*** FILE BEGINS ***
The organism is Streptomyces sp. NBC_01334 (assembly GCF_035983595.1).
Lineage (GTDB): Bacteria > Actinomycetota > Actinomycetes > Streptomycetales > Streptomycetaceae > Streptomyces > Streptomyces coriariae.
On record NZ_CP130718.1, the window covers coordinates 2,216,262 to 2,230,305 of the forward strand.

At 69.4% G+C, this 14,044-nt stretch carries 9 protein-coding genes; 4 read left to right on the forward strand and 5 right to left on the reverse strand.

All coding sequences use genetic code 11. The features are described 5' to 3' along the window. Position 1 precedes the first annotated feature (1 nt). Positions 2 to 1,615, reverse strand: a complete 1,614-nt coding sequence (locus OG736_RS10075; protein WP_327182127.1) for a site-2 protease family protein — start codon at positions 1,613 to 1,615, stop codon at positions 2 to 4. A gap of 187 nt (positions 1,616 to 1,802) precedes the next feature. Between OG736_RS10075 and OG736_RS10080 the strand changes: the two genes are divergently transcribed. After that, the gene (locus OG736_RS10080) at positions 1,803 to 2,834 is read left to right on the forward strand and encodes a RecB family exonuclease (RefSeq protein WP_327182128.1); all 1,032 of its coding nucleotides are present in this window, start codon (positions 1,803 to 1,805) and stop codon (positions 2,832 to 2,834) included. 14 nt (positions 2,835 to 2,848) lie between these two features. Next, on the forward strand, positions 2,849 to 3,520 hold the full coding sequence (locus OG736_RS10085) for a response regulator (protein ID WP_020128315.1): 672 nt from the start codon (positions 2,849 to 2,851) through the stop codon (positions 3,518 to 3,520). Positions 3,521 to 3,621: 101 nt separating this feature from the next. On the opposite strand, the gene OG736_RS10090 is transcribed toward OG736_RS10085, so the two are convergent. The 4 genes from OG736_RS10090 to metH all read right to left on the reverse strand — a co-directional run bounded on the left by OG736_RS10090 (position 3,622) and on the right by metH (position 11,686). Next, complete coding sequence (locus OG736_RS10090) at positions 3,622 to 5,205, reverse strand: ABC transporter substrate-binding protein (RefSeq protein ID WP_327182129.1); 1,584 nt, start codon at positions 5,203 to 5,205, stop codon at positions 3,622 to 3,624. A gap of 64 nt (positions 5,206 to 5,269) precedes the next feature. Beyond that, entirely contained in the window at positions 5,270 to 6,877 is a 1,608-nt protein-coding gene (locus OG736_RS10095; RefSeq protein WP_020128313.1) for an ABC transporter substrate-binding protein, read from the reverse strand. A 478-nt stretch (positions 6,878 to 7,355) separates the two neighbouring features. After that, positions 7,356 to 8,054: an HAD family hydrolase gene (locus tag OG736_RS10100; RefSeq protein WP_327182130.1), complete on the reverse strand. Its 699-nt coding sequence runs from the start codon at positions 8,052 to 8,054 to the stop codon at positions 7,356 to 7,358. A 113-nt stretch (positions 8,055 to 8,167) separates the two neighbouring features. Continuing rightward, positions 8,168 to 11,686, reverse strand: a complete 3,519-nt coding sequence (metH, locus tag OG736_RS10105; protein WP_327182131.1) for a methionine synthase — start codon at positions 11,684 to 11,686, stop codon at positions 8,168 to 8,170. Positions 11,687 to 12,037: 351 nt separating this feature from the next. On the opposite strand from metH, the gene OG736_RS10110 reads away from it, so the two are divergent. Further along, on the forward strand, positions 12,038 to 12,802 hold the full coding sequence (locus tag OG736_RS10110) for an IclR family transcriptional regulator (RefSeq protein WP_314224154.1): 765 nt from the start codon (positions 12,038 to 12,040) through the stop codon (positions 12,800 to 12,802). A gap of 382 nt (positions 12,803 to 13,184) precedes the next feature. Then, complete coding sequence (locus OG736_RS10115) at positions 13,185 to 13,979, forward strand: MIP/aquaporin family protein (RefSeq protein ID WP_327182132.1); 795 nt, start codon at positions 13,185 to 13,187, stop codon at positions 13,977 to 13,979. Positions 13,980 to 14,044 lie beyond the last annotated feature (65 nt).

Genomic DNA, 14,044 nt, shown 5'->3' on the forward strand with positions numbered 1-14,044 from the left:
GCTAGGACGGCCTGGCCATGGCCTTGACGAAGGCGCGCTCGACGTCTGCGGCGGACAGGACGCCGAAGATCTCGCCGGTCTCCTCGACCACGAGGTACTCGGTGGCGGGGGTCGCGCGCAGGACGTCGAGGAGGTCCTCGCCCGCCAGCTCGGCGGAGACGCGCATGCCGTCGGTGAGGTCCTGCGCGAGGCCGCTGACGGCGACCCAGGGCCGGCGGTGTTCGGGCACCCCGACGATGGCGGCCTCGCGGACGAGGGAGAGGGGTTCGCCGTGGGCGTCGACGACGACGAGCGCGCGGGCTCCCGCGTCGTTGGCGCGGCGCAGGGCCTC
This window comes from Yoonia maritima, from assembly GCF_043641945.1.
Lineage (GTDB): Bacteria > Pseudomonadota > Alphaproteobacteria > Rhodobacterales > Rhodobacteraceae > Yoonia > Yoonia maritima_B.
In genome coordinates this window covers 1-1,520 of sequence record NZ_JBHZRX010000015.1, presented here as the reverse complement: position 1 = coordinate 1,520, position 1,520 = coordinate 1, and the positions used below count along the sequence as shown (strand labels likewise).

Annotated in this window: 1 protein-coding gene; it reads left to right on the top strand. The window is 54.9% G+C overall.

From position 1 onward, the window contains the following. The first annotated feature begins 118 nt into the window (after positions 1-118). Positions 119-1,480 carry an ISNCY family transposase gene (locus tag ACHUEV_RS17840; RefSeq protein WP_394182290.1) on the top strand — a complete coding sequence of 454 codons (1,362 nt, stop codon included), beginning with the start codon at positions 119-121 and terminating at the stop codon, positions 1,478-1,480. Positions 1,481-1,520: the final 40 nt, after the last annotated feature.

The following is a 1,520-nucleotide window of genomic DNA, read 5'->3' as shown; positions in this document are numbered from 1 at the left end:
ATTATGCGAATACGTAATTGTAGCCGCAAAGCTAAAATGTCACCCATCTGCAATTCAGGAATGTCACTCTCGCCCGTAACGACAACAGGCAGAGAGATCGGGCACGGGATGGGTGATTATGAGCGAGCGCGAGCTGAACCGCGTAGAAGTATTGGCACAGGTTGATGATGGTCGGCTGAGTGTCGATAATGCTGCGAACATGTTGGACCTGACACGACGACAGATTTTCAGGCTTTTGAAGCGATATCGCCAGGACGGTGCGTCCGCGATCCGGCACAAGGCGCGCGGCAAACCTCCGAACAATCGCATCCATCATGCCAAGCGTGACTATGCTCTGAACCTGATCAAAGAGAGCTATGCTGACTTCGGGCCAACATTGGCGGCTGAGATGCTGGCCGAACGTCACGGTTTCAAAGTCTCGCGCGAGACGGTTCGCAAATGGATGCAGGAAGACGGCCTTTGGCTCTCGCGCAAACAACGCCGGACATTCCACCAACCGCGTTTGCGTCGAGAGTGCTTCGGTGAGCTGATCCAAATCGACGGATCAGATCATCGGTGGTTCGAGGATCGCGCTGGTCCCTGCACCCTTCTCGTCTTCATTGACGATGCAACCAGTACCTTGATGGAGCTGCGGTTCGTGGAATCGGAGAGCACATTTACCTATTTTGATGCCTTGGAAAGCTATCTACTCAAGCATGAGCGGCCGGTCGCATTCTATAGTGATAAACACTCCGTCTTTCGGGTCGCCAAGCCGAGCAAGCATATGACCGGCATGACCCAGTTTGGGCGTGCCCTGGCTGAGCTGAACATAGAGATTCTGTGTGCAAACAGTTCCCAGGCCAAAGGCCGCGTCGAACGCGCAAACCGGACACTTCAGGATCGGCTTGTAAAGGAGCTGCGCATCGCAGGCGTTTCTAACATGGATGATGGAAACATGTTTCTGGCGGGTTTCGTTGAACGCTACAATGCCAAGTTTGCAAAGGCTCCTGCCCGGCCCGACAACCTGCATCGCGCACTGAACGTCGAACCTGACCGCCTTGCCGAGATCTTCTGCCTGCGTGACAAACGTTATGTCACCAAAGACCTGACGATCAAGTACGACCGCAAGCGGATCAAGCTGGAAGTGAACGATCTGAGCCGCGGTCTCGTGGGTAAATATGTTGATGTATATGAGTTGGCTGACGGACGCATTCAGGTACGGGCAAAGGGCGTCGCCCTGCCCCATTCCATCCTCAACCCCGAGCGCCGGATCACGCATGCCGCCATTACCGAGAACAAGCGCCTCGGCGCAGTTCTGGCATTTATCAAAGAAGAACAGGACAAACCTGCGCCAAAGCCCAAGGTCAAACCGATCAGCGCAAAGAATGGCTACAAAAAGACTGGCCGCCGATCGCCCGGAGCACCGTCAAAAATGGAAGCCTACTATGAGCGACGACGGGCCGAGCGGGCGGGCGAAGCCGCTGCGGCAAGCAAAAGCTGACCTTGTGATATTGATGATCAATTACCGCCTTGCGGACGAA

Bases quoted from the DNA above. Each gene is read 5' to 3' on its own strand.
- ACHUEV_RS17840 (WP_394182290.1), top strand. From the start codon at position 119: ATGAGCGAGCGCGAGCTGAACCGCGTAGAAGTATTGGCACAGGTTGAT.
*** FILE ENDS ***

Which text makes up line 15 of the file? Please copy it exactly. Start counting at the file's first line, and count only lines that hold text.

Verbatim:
Bases quoted from the DNA above. Each gene is read 5' to 3' on its own strand.